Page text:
Making Your RV Your Home on Wheels

Full timers as well as part time RVers can add to their rigs to personalize them …that is make them more convenient and more like ‘home’. Whether or not you stay in your RV over a weekend, vacation or every night it is your home while you are in it, so make it suit your needs and provide you with the comfort you like.

Learn from your favorite dog… turn around three times to make your spot comfy before you settle in. When we got our new bunkhouse model fifth wheel we didn’t need space for sleeping twelve bodies, we needed space for computers, printers, TVs, ice maker, hobby supples and tools … everything we use for living our daily lives as full timers. We took the bunk out of bunkhouse and made the ‘house’ in our home.

Personal touches and tips:

For example we’ve added to our great room art pieces from artist friends, a toy fifth wheel/truck and an atomic clock.


Wooden spoons carved by Steven fit perfectly between overhead cabinet doors.

Wire racks make good use of extra tall overhead storage space, for table ware, small appliances, snacks, etc. as well as cans, jars and boxes in too-tall pantry shelves.

Caution: The overhead storage cabinets are subject to staying cold in cold weather and hot in hot weather. I doubt freezing would be a problem in winter, but chocolate chip cookies might be a mess in summer.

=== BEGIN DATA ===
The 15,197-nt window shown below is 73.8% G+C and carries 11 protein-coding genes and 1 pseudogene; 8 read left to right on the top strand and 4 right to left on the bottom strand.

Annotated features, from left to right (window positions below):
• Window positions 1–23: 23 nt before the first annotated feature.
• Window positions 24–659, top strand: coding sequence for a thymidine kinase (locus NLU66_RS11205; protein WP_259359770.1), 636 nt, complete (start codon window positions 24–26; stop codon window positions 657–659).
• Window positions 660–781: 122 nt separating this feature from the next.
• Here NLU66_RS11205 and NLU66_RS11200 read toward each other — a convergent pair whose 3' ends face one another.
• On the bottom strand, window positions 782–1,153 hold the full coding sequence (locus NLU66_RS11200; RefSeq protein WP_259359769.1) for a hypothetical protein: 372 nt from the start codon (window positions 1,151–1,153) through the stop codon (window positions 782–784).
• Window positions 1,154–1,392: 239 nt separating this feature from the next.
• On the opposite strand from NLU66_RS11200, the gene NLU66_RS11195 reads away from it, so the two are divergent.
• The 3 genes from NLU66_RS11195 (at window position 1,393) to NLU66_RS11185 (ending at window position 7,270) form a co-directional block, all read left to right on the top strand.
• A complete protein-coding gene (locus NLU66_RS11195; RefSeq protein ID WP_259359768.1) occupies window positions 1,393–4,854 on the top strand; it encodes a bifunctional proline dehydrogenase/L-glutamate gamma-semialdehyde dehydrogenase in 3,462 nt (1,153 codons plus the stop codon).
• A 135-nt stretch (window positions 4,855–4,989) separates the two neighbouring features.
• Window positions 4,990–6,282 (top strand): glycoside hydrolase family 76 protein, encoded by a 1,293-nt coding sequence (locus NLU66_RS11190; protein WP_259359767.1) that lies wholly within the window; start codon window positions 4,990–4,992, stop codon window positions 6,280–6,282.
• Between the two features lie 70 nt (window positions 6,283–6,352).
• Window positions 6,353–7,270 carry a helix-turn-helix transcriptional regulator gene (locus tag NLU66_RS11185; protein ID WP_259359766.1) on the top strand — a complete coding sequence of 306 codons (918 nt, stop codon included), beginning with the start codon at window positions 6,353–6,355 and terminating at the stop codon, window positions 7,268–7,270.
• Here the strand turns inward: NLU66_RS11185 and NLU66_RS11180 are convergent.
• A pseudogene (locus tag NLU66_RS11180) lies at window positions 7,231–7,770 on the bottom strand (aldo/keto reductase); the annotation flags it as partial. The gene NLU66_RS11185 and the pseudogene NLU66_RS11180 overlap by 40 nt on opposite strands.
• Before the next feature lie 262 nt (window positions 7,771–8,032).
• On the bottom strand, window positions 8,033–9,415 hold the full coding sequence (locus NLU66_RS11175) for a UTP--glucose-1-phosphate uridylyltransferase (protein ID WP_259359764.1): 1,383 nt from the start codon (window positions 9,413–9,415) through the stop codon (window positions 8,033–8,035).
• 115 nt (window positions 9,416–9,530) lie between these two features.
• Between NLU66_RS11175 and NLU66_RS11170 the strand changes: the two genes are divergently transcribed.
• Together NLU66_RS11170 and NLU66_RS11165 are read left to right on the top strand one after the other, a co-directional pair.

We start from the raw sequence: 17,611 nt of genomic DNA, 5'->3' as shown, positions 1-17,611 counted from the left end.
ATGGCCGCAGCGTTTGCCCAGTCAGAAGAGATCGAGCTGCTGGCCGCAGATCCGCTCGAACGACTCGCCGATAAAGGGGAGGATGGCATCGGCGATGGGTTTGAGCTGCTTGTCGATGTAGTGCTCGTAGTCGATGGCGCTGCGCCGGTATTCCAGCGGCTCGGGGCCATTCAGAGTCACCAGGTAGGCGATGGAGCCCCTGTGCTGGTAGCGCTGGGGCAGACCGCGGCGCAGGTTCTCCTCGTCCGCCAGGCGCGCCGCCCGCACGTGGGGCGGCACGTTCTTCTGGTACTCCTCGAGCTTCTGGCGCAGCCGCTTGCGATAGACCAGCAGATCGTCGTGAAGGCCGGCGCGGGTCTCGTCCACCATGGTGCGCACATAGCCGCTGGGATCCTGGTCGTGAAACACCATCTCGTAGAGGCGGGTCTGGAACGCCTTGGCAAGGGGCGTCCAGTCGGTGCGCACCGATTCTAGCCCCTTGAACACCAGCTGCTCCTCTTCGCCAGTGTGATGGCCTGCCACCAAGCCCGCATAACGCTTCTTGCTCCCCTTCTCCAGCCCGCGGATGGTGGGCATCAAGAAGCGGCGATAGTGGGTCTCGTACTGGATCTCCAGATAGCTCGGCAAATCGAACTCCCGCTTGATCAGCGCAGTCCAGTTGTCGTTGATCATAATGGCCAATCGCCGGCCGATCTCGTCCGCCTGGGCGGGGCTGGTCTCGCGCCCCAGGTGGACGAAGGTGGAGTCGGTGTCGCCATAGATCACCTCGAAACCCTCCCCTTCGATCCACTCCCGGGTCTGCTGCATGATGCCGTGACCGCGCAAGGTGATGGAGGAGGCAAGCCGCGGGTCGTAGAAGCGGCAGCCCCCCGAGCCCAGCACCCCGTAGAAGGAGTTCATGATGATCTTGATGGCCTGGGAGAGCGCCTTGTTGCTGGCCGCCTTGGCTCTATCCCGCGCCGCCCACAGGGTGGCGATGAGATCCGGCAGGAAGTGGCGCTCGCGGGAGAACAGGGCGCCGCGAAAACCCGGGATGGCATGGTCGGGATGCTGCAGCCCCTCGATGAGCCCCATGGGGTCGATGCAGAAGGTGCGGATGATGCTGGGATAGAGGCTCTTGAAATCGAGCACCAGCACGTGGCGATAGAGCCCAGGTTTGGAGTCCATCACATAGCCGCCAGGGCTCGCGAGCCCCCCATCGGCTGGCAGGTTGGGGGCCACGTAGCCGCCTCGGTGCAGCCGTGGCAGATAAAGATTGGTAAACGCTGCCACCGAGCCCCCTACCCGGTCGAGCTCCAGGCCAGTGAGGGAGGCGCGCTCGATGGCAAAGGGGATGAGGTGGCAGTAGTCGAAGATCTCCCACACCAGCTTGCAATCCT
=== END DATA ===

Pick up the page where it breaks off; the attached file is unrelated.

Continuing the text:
Plastic bags stuffed with more plastic bags keep pantry contents in place on the road and can then be reused (again) at farmer’s markets, etc.

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One Response to "Making Your RV Your Home on Wheels"

  1. I'll be misunderstood and castigated for this, but I don't want a decorated palace, I want a man cave. Mine came with mirrors and other such foo-faw installed and I'm getting rid of it bit by bit. Now, I'm speaking for me, not giving advice. I don't suggest that what I like should be liked by others. But I'm not sure why things like mirrors all over the place, valances, fancy wallpaper, ceiling fans, dishwashers and all that other stuff should be in an RV. They add weight and some use electricity or propane. I wanted a simple, basic living space with the few things I need and not a lot of decorator stuff. I can use that extra weight allowance for things I do need, like a ladder, tools, clothes and food stocks.

    I remember back when all RV's were somewhat Spartan. Back then they were Man-Toys. But then the women started having a say and here we are. No wonder many RV's on the road are overweight. I say put the fancy stuff in your brick & mortar and leave the RV for what it was intended to be, a way to live simply while on the road.

    Again, I'm talking for me, not everyone, but fire away. I can take it.

    Griz

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